Deadly fast: Kenya's case sparks memories of worst cult-related mass deaths


Bodybags with victims of a Christian cult are seen during the exhumation from a forest at Shakahola outskirts of Malindi town, Kenyan Coast Tuesday, April 25, 2023. [AP Photo]

At least 90 bodies have been found at the ranch of a pastor in Kenya who is accused of telling his followers to starve themselves to death to meet Jesus.

Detectives have only dug up one grave site and it is believed many more bodies will be retrieved in coming days rising the death toll with the Kenya Red Cross Society saying 213 people are missing.

It has sparked memories of some of the world’s worst cases of cult-related mass deaths.


More than 900 men, women and children died when American preacher and Peoples Temple leader Jim Jones orchestrated a ritual of mass suicide and murder by ordering followers to drink a cyanide-laced grape drink at their jungle settlement in Guyana in 1978.

The settlement and the cult deaths gained worldwide infamy as Jonestown.

Although the deaths were initially referred to as mass suicide, survivors claimed some followers were shot, injected with poison, or forced to drink the beverage by guards.

The deaths followed a visit to the settlement by a San Francisco congressman. As Rep. Leo Ryan was about to return to the United States with journalists and temple members who wanted to leave, they were ambushed on an airstrip. Ryan, three journalists and a defector were killed.

Jones then urged 912 followers to drink the grape punch. The gruesome mass deaths ritual was captured on the “Death Tape,” an audio recording on a cassette tape believed to have been set up by Jones.

He was found dead with a gunshot wound to the head, leaving speculation as to whether it was suicide or murder.


A 51-day standoff between federal agents and members of the Branch Davidians religious group led by David Koresh ended in a huge fire at their ranch compound just outside Waco, Texas in 1993. More than 70 Branch Davidians, including Koresh, died inside the compound. Authorities said the Branch Davidians started the blaze.

The nearly two-month siege began when agents from the Bureau of Alcohol, Tobacco and Firearms attempted to execute search and arrest warrants at the Mount Carmel Center ranch on Feb. 28, 1993, suspecting Koresh of stockpiling weapons.

The botched raid resulted in a gun battle that left an initial six Branch Davidians and four agents dead. The FBI and Koresh entered into weeks of negotiations, during which Koresh allowed some women and children to leave. He told federal agents he was waiting for “further instruction from God.”

The FBI finally led an assault on the ranch on April 19, during which the buildings were burned to the ground. Some of the Branch Davidians were found fatally shot by other members, some died of suffocation and smoke inhalation. Koresh was found dead with a gunshot wound to the forehead.


When Sheriff’s deputies went to a million-dollar mansion in the San Diego suburb of Rancho Santa Fe in March 1997, they discovered the bodies of 39 men and women lying on bunks wearing identical black clothing and black and white shoes, their faces and chests covered with a triangular shroud of purple cloth.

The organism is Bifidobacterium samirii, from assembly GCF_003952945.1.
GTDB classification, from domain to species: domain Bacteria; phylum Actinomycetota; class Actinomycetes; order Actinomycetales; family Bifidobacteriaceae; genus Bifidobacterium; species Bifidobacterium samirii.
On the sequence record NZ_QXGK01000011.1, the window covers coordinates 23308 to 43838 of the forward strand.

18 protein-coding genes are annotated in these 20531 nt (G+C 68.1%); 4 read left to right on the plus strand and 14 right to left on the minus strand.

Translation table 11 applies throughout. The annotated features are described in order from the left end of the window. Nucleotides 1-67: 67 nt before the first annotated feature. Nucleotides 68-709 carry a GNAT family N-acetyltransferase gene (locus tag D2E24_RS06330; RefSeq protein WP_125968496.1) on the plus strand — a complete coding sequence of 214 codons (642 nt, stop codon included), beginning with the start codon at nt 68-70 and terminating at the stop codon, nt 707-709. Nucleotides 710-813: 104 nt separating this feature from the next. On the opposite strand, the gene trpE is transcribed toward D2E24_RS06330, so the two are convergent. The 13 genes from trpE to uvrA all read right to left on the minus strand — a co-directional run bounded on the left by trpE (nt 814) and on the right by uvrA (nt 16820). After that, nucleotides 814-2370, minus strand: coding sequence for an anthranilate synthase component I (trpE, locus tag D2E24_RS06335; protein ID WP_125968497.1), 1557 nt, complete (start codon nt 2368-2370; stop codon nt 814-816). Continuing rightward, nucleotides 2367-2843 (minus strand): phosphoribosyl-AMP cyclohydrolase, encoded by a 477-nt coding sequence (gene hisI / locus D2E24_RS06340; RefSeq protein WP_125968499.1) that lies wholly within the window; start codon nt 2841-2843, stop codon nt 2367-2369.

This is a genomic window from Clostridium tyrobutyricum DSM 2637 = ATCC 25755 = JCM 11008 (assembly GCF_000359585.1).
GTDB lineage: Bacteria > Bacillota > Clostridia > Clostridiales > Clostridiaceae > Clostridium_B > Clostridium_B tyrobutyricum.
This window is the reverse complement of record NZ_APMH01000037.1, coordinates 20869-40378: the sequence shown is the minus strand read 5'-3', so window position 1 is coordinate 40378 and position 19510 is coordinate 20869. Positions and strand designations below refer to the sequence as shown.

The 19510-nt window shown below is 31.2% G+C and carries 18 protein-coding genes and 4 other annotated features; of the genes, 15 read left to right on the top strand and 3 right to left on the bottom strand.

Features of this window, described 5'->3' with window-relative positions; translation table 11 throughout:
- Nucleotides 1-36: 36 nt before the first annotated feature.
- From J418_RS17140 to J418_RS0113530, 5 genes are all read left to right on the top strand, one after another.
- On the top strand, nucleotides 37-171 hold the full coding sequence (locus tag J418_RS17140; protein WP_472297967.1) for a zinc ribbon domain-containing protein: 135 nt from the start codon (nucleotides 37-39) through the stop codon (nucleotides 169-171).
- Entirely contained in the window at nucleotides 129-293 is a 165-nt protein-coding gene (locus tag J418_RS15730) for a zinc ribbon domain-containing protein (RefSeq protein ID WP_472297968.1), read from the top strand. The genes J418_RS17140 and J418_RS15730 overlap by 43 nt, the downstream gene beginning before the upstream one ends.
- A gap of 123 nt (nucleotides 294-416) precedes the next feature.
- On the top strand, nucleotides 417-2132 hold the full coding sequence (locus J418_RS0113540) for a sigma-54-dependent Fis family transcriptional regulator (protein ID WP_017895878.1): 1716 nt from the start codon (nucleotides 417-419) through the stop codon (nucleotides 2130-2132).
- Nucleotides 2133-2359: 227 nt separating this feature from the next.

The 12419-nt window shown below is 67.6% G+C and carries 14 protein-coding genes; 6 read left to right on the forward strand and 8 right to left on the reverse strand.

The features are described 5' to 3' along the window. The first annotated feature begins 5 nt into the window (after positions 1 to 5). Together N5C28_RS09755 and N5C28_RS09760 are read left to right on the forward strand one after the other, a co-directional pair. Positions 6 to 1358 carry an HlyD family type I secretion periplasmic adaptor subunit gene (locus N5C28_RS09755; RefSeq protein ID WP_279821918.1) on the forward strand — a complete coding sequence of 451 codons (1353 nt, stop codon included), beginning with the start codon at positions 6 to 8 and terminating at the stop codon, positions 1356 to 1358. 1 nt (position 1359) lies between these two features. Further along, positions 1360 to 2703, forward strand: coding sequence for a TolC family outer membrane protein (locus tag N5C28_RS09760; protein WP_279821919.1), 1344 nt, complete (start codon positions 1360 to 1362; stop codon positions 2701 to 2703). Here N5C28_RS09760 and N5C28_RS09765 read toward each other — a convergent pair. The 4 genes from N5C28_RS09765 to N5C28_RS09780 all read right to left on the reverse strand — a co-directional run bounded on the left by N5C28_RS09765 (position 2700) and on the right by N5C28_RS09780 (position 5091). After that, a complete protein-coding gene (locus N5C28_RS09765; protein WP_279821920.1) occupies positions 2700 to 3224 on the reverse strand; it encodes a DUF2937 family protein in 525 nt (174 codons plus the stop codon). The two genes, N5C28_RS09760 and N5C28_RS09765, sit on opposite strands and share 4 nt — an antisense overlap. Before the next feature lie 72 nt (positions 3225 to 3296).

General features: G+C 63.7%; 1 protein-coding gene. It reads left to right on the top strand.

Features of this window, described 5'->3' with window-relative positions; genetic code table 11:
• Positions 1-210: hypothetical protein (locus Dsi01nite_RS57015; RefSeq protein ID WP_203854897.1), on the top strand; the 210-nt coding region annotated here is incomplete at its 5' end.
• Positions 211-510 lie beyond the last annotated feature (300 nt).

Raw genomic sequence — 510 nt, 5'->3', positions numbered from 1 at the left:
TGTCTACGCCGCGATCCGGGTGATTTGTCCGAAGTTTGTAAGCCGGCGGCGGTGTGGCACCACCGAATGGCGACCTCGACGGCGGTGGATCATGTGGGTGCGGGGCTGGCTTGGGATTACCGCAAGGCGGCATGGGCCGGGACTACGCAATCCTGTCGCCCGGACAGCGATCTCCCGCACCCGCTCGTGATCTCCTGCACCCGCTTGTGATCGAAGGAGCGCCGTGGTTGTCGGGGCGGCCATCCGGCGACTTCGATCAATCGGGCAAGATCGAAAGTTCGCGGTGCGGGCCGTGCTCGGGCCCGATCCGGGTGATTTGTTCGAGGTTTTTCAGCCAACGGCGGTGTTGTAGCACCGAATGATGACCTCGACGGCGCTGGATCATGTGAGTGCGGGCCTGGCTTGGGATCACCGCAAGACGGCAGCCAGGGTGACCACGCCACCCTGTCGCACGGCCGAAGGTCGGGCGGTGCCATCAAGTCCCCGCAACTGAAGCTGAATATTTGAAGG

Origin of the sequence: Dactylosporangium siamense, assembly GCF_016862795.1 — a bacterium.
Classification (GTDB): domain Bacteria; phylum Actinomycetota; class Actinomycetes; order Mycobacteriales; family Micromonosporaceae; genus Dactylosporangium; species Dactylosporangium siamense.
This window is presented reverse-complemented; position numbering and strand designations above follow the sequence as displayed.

Investigators ultimately pieced together a mass suicide by the Heaven’s Gate cult led by Marshall Applewhite, who was also one of the dead.

He had recorded videos of himself saying that mass suicide was the only way for him and his followers to evacuate Earth, and they were timing their deaths to coincide with the appearance of the Hale-Bopp comet, which was a warning that “heaven’s gate” was closing. The comet would be followed by a spacecraft that would take their souls to a higher level of existence, Applewhite said.

To prepare, Applewhite and his 38 followers took the anti-seizure drug phenobarbital mixed with apple sauce or pudding. Most of them also drank vodka to enhance the drug’s potency and they tied plastic bags over their heads so they would suffocate.


Authorities first believed that more than 500 members of a reclusive sect in southwest Uganda known as the Movement for the Restoration of the Ten Commandments of God died in a mass suicide in 2000 when their chapel was set alight and they burned alive.

But when the bodies of six men were discovered nearby with stab wounds and evidence of strangulation, it changed to a mass murder investigation. More bodies were also discovered in mass graves at other sites. Ultimately, more than 700 people died in the Kanungu cult massacres.

It’s believed that cult leader Joseph Kibweteere had convinced followers to confess their sins and sell their possessions in preparation for the end of the world on Jan. 1, 2000. When that didn’t happen, followers became disillusioned. Kibweteere chose a new date for the end of the world; March 17.

After a party, where followers ate meat and drank coca-cola, 530 died in the fire in the church. Authorities later found that the windows and doors had been boarded up to prevent anyone escaping.

Leaders of the sect are also suspected of killing hundreds of followers at other sites by poisoning them. No one has been held accountable and Kibweteere disappeared on the day of the church fire.